Being Proactive: Mayor, Planning/Zoning hoping room can be found in budget for housing inspector

Published 5:54 pm Friday, September 2, 2022

On Thursday morning, Austin’s lone zoning inspector Brent Johnson drove through a portion of northeast Austin, looking for dilapidated homes or homes in need of improvement.

A couple simply needed new shingles, others were in sorrier shape.

Johnson’s job, in part, requires him to inspect these properties and attend to complaints brought to his attention by the public. It’s something that those working in the Planning and Zoning, along with Mayor Steve King, are hoping a new addition to staff can help.

As part of this year’s budget discussions, King is pushing the approval of a housing inspector that not only would field these complaints, but begin a proactive approach to dealing with blighted properties that are in violation of city code.

“All of those violations are left up to citizens to report. It’s complaint based with neighbors and citizens calling in,” said King, who added a majority of complaints he receives are related to uncared for properties. “It can be uncomfortable for neighbors to report neighbors.”

King said that the city gets a little over 600 complaints every year and that can be a burden on Johnson who can only contend with so many at a time.

It’s a situation that can easily put Planning and Zoning behind the eight-ball when dealing with the upkeep of properties.

Many houses, like this one in northeast Austin, can bring down property values, but homeowners who are encouraged to take care of their home can have the reverse effect. Eric Johnson/photodesk@austindailyherald.com

“I would say right now, probably 30 to 40% of my time would be housing,” Johnson said. “But I’m reactive when it comes to property. It would be nice to have more time, but I’m just myself.”

King envisions the position, should the City Council approve it, would be such a proactive position, with the person hired going out into the public and approaching homeowners.

The position, when including things like wages and insurance, would cost the city around $80,000 and would account for a 1% rise in the levy.

Currently, council members are looking at keeping the levy around 4 or 5%, but from King’s point of view, the position is worth it considering that dilapidated properties cost the city $14 million in missed property tax revenue every year.

“Every council member when they are asked what their top two or three issues are, it’s housing,” King said. “We can’t just think of new housing. We have to maintain existing housing. Losses are a little over $14 million a year because values are going down.”

Housing over the last few years has come more and more to the forefront of council priorities. Part of the housing dilemma will be satisfied by the apartments being built at the site of the old YMCA building, with another apartment complex pitched for property across from the Post Office.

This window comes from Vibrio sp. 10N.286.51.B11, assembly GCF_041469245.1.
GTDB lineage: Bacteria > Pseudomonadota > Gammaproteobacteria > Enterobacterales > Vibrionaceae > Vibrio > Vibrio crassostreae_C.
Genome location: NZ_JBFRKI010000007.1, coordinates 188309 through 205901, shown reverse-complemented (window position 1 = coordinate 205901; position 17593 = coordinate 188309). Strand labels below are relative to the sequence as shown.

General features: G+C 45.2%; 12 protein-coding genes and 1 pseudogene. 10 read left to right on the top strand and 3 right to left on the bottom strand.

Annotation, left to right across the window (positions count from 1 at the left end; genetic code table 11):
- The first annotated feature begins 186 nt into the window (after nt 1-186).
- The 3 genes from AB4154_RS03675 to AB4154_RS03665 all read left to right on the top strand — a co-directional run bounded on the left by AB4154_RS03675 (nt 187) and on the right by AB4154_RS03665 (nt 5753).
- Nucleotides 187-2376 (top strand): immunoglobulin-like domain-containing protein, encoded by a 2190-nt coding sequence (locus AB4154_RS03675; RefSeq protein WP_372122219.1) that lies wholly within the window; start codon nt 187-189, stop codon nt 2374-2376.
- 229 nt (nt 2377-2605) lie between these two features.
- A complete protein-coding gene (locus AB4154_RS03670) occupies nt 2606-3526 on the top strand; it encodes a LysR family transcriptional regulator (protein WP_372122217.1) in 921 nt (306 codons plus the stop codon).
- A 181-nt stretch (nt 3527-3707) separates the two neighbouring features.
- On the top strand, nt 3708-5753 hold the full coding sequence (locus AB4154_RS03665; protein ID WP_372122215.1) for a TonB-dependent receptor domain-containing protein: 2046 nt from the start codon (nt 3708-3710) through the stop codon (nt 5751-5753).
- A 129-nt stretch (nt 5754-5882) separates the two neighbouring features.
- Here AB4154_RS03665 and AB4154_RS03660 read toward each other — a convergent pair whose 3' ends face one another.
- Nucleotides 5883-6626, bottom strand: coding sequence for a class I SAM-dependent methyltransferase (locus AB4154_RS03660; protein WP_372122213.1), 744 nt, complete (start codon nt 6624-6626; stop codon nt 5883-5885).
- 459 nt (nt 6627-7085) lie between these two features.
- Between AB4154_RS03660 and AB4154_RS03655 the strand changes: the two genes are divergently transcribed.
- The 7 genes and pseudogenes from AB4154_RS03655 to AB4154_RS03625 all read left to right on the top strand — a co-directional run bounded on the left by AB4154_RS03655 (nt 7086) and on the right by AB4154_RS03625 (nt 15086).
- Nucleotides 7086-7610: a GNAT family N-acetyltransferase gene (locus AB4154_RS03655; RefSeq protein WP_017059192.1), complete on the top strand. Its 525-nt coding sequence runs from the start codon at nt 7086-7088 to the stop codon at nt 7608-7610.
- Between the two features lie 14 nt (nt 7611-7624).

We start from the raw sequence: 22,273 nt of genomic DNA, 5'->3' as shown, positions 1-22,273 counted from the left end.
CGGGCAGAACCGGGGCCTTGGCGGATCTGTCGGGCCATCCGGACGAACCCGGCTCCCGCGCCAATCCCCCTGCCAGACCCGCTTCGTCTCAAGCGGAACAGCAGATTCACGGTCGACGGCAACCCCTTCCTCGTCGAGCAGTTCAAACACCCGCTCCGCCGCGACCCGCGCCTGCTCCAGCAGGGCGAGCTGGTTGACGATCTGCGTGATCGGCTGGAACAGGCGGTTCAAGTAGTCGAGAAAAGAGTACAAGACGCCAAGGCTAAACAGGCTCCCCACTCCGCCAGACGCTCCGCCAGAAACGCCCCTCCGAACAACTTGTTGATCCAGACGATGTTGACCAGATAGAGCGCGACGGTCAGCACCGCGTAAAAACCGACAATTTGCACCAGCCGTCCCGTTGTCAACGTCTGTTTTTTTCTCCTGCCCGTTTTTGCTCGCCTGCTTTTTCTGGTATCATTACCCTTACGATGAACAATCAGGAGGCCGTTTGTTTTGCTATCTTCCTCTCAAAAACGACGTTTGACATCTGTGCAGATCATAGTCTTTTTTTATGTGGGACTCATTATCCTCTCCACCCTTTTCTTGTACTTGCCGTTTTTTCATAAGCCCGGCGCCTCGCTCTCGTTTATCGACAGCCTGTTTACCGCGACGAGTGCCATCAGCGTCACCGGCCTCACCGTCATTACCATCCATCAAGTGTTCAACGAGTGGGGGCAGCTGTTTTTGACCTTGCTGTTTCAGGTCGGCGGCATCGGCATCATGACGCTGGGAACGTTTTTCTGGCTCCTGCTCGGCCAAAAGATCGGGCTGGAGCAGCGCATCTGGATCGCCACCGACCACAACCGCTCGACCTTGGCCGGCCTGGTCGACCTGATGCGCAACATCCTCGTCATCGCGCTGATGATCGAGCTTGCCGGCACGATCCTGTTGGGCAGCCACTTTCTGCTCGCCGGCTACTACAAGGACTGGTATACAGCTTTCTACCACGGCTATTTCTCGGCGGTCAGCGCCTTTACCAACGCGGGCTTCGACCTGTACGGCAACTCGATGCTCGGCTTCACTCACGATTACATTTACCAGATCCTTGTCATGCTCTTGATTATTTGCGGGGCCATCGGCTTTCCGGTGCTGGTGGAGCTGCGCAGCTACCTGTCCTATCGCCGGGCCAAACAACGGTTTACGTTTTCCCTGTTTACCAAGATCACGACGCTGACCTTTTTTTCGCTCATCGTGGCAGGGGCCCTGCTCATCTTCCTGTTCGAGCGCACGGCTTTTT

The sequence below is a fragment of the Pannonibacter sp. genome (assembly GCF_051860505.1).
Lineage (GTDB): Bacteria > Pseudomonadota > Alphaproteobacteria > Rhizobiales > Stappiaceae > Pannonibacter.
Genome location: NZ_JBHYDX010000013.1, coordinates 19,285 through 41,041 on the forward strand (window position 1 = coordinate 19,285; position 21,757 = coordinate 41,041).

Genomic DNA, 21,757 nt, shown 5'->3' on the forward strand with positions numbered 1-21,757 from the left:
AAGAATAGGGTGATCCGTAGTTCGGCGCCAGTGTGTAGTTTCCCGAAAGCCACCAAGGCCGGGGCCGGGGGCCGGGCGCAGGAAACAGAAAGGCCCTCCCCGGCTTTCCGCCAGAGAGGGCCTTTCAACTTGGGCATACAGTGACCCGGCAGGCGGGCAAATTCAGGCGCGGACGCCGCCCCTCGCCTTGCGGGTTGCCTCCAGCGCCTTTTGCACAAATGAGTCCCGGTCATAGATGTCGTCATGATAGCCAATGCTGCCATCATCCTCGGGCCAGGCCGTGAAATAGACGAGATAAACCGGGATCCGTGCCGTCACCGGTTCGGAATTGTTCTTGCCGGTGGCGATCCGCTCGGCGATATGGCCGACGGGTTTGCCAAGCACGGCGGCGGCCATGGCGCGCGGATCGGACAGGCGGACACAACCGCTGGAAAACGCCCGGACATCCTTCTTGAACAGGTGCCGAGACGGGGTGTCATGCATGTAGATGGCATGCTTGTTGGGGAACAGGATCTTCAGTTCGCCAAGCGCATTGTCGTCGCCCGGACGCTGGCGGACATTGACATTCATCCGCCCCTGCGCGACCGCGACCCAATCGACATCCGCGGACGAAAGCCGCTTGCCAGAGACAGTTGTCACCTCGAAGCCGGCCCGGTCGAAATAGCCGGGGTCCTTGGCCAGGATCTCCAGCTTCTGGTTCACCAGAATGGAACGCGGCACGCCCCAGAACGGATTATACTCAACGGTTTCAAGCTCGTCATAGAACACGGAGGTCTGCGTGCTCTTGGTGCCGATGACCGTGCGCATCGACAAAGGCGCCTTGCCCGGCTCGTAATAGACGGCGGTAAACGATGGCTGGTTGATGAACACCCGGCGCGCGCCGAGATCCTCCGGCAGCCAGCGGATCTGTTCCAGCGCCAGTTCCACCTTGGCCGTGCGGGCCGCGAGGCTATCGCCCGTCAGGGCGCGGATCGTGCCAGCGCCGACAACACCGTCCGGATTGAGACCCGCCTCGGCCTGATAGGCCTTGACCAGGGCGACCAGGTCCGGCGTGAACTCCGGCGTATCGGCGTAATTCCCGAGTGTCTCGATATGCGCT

However, a recent study by the Counselors of Real State for the city indicated that existing housing also needs to be part of the equation.

In May, in a presentation to the council, the CRE group in charge of study indicated that in the past 10 years new family home construction has been just 1%.

“You’re impacted by a large number of existing single family houses,” said CRE’s Steve Price in May.

That puts an increased importance on maintaining existing properties. According to Holly Wallace, administrator of Austin’s Planning and Zoning, several homes in Austin have been built in 1980 or before, including several properties that are close to, if not over 100 years old.

Not keeping up on a property or maintaining the property can have an exponential effect.

“There is just that domino effect whether it’s good or bad,” Wallace said. “If you have a blighted property it’s going to start affecting other properties around it. It just does. Also the other is when a property is improved. It can have the same domino effect.”

The housing inspector position would be able to take the issue of blighted or downtrodden properties and be a central hub.

From this centralized position, not only would the person be able to approach homeowners about their properties, but point them toward resources that would help them take care of any house issues that have been earmarked. Where to get loans and how to work with contractors being among those resources.

“We would be doing things on a proactive basis instead of a complaint basis,” Wallace said. “I think just like our rental program, we create relationships and we have someone who can work with people on those specific issues versus who do I go to and what resources are available. This person would have all the information available.”

It’s also hoped that problems can be headed off before fines are levied or cases are taken to court.

At its base, King said he hopes that adding this new position will provide a path to not only maintaining existing properties, but to also help alleviate housing pressures. Even though the position would increase the levy by a percentage point, he believes it’s worth it to continue approaching the housing issue in a constructive manner.

“I think a 5% tax levy is reasonable and really we need to make an impact on existing housing,” King said. “We’re in a growth mode.”